Multicast Fight Takes Center Stage


Broadcasters like to say that the DTV transition has been all pain and no gain, with billions of dollars spent but not one penny in return.

Federal regulators have tried their best to accommodate the cost pressures on the nation's 1,730 stations every step of the way. In fact, when 65% of commercial stations flouted the May 2002 deadline to begin digital broadcasting, the Federal Communications Commission did some finger-wagging, but not much else.

They Get Their Way

In a crunch, broadcasters present an almost unstoppable force at the FCC, when it comes to imposing regulatory burdens on other industries.

In 2002, they persuaded the agency to require the installation of off-air digital tuners in nearly all new TV sets by mid-2007. Two weeks ago, the agency adopted the broadcast flag, a sweeping prohibition on the unauthorized retransmission of DTV programming over the Internet.

Broadcasters could be on the verge of their biggest DTV policy victory before the FCC since 1997, when they temporarily received valuable digital spectrum for free. The commission is expected to vote Dec. 17 on whether to change policy and impose a multicast mandate on cable operators once the transition is over.

Cable systems are today required to carry one programming service per station.

Under a proposal floated by broadcasters, the FCC would require cable to carry four, five or perhaps even six multiple services emanating from each DTV station in a market — an expansion of the must-carry regime that the cable industry would fight in court.

They Need Incentive

The National Association of Broadcasters wants cable carriage of all services that are simultaneously provided free to off-air consumers. TV stations claim they need cable carriage because the off-air audience is not large enough to sustain ad-supported multicasting.

"There is no incentive for broadcasters to create additional free programming if the gatekeeper cable operators are going to thwart its delivery," NAB spokesman Dennis Wharton said.

Cable is making its case at the FCC. Over the last two weeks, National Cable & Telecommunications Association president Robert Sachs and Landmark Communications Inc. president and COO Decker Anstrom, whose company owns the Weather Channel, called on FCC leaders to advocate no new must-carry benefits for broadcasters until after TV stations have surrendered their analog spectrum.

Cable is willing to carry one DTV signal per station once analog broadcasting has ceased.

Following Sachs's Nov. 10 meeting with FCC member Kathleen Abernathy, the NCTA filed a letter with the agency arguing a multicast mandate "would not only interfere with the ability of cable operators to provide the array of services that best meets the needs and demands of consumers but would also raise serious constitutional problems."

The cable industry is skeptical that a digital multicast mandate imposed by the FCC would survive court review, given that the analog must-carry concept imposed by Congress just squeaked by the Supreme Court in a 5-4 vote in March 1997.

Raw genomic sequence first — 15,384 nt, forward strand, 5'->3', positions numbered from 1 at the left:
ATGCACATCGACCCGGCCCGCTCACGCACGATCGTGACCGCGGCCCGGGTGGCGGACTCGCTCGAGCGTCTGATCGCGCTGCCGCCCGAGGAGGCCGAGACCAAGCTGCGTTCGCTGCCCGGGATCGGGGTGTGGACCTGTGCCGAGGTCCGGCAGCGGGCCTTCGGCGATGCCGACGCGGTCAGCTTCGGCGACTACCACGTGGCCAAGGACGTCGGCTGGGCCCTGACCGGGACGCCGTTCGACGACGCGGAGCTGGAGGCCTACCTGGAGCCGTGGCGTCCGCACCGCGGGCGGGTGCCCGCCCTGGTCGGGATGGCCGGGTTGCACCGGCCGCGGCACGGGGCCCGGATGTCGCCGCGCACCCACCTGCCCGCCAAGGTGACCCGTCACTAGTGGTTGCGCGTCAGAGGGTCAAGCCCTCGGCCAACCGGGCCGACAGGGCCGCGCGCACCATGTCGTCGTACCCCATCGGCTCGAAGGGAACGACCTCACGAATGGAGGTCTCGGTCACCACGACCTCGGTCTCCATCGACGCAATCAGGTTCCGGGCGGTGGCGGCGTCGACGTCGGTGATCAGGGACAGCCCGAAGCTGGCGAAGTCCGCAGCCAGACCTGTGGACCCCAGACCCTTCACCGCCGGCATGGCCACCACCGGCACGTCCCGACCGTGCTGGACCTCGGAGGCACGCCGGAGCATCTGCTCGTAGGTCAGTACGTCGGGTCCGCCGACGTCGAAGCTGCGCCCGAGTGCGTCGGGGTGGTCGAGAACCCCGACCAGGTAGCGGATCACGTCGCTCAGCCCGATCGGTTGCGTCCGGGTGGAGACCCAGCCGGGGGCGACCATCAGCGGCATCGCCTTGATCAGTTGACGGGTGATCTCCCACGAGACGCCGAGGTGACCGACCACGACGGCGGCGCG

The debate at the FCC is not simply about carriage issues. Before broadcasters benefit from any new regulatory entitlement, people inside and outside the FCC are asking a simple question: What would the public gain from a multicast mandate?

FCC member Michael Copps said that the agency needs to address the public-interest requirements of digital broadcasters at the same time it decides the critical carriage issues.

"This is the most important part of the transition and this commission needs to address it, and we are not doing an adequate job of addressing it," Copps told reporters two weeks ago.

The Media Access Project and the Center for Digital Democracy — public-interest advocates fighting corporate giveaways at the FCC — support Copps's position.

"Before the FCC decides on any new must-carry rules, it must first finish a proceeding on public-interest obligations for digital broadcasting," CDD executive director Jeff Chester said.

Entities with FCC broadcast licenses are required by law to serve the public interest, which typically means airing news and public-affairs programming serving the needs of their local communities. It also entails such things as three hours per week of children's educational programming, discounted commercial airtime for political candidates, and limitations on indecent programming.

Copps, a Democrat, noted that the Clinton Administration created a commission — called the Gore Commission, after Vice President Al Gore — to form recommendations on whether TV station owners ought to shoulder additional public-interest obligations if multicasting became a reality.

"We had the transition of government and the issue kind dropped out of sight," Copps said, referring to the 2000 presidential election.

Gore Legacy

In December 1998, the Gore Commission supported digital must-carry imposition while recognizing that immediate carriage of analog and digital broadcast signals would impose costly burdens on cable.

The panel also advocated a two-year moratorium on additional public-interest obligations on DTV stations that engage in multicasting. The FCC opened a rulemaking on the issue in 1999 but rules were not adopted.

Copps suggested that if the FCC fails to take action, broadcasters could use multicasting to dilute the effectiveness of current obligations.